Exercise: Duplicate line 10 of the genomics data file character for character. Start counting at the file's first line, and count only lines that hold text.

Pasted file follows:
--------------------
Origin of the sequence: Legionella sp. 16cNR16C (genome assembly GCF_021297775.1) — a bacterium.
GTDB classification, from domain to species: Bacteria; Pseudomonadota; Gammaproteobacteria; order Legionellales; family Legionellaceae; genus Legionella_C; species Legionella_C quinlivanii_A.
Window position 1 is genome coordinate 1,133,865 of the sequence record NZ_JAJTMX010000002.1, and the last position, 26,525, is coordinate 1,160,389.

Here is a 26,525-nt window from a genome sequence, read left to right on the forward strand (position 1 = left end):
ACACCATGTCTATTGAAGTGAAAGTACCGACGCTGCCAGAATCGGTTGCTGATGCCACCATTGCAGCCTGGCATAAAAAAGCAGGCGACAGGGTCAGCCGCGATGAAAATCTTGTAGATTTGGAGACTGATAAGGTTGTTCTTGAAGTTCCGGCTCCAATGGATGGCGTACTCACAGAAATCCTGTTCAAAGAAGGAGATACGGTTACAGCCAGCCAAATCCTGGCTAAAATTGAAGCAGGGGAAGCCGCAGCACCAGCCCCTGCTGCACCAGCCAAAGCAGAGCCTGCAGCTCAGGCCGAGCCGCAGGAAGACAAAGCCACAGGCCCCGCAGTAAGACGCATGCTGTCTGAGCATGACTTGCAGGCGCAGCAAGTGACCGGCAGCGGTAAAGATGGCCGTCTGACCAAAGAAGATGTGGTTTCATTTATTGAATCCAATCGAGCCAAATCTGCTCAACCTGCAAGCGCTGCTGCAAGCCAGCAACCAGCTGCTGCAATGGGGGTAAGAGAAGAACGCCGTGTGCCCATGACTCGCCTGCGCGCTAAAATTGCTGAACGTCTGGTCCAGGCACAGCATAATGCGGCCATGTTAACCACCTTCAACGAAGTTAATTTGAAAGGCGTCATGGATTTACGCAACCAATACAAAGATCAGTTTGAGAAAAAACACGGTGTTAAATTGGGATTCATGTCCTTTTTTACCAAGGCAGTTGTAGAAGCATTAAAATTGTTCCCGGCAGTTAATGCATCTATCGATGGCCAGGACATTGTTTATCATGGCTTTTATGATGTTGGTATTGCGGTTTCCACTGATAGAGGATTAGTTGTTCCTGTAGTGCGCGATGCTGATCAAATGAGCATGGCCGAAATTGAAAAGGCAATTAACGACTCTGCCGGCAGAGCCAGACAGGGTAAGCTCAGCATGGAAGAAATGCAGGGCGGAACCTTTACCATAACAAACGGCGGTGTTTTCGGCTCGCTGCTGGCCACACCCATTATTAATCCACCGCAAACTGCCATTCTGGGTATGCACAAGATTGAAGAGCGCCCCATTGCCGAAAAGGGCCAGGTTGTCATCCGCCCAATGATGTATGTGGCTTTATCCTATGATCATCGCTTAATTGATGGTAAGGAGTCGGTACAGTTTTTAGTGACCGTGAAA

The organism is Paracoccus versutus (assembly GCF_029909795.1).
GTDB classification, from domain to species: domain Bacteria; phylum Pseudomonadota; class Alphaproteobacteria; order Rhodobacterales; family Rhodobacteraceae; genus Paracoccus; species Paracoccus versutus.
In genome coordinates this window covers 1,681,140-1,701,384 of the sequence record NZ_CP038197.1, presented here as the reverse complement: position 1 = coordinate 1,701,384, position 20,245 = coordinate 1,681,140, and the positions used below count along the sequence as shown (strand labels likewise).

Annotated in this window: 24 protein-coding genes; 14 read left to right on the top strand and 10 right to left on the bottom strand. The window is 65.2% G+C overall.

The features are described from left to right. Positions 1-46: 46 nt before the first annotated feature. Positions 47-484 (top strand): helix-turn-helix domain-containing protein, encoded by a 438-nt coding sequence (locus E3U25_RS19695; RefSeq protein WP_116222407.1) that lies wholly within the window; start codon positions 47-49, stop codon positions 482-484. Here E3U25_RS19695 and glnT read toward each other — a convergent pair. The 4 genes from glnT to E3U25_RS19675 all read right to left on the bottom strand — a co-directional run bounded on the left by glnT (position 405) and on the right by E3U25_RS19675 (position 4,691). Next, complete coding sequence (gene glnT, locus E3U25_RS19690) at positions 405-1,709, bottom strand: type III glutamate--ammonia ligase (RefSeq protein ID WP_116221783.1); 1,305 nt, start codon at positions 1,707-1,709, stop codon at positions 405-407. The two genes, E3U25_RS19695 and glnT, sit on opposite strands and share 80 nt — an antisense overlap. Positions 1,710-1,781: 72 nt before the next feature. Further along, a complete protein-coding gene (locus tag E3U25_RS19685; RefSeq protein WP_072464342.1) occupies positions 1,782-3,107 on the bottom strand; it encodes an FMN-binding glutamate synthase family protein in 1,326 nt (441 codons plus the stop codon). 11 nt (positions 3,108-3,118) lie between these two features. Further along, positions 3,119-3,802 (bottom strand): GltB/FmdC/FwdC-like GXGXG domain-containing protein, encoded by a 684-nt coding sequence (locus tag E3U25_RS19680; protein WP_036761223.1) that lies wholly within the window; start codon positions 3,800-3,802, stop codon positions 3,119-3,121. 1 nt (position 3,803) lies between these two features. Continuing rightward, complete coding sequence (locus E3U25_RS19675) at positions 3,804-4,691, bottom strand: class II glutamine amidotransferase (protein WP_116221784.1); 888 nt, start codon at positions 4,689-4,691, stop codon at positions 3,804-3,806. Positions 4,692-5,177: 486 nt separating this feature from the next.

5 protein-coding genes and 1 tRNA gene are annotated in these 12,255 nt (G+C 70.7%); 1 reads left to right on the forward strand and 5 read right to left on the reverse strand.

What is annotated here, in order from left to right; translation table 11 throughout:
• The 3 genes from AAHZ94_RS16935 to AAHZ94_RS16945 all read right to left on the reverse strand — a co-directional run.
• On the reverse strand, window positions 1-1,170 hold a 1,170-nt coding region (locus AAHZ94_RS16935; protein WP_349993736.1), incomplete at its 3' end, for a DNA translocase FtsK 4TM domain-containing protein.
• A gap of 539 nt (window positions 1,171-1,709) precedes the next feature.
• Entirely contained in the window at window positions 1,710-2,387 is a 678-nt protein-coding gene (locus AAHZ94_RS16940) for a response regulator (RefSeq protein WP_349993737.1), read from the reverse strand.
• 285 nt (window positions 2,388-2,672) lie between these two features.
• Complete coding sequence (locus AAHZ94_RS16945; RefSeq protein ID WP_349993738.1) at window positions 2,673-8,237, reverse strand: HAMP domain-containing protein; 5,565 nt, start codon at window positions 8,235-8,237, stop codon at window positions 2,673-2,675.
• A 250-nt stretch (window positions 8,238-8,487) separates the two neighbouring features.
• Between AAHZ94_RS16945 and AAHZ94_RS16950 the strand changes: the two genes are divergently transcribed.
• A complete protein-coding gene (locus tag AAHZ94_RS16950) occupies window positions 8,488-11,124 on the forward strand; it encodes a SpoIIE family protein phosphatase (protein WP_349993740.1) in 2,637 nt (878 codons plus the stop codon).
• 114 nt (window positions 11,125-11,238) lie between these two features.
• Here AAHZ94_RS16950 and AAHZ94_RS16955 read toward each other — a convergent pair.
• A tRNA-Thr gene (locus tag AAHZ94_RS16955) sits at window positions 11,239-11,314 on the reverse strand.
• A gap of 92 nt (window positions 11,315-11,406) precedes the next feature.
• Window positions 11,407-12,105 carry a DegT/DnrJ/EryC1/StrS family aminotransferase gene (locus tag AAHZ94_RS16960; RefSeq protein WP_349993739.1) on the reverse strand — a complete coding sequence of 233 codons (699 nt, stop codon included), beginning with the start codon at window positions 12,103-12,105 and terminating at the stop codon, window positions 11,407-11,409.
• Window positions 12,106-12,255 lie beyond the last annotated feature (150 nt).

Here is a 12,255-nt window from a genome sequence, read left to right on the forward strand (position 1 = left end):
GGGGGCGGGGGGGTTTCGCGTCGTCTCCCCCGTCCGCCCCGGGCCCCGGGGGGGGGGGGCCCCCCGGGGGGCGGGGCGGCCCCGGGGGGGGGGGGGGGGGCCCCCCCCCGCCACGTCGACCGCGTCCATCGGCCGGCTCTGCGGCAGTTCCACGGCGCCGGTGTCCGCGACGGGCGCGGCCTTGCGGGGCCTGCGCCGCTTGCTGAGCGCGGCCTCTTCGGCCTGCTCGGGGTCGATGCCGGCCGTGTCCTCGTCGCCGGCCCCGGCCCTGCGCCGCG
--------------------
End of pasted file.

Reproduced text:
The features are described from left to right. Positions 1-46: 46 nt before the first annotated feature. Positions 47-484 (top strand): helix-turn-helix domain-containing protein, encoded by a 438-nt coding sequence (locus E3U25_RS19695; RefSeq protein WP_116222407.1) that lies wholly within the window; start codon positions 47-49, stop codon positions 482-484. Here E3U25_RS19695 and glnT read toward each other — a convergent pair. The 4 genes from glnT to E3U25_RS19675 all read right to left on the bottom strand — a co-directional run bounded on the left by glnT (position 405) and on the right by E3U25_RS19675 (position 4,691). Next, complete coding sequence (gene glnT, locus E3U25_RS19690) at positions 405-1,709, bottom strand: type III glutamate--ammonia ligase (RefSeq protein ID WP_116221783.1); 1,305 nt, start codon at positions 1,707-1,709, stop codon at positions 405-407. The two genes, E3U25_RS19695 and glnT, sit on opposite strands and share 80 nt — an antisense overlap. Positions 1,710-1,781: 72 nt before the next feature. Further along, a complete protein-coding gene (locus tag E3U25_RS19685; RefSeq protein WP_072464342.1) occupies positions 1,782-3,107 on the bottom strand; it encodes an FMN-binding glutamate synthase family protein in 1,326 nt (441 codons plus the stop codon). 11 nt (positions 3,108-3,118) lie between these two features. Further along, positions 3,119-3,802 (bottom strand): GltB/FmdC/FwdC-like GXGXG domain-containing protein, encoded by a 684-nt coding sequence (locus tag E3U25_RS19680; protein WP_036761223.1) that lies wholly within the window; start codon positions 3,800-3,802, stop codon positions 3,119-3,121. 1 nt (position 3,803) lies between these two features. Continuing rightward, complete coding sequence (locus E3U25_RS19675) at positions 3,804-4,691, bottom strand: class II glutamine amidotransferase (protein WP_116221784.1); 888 nt, start codon at positions 4,689-4,691, stop codon at positions 3,804-3,806. Positions 4,692-5,177: 486 nt separating this feature from the next.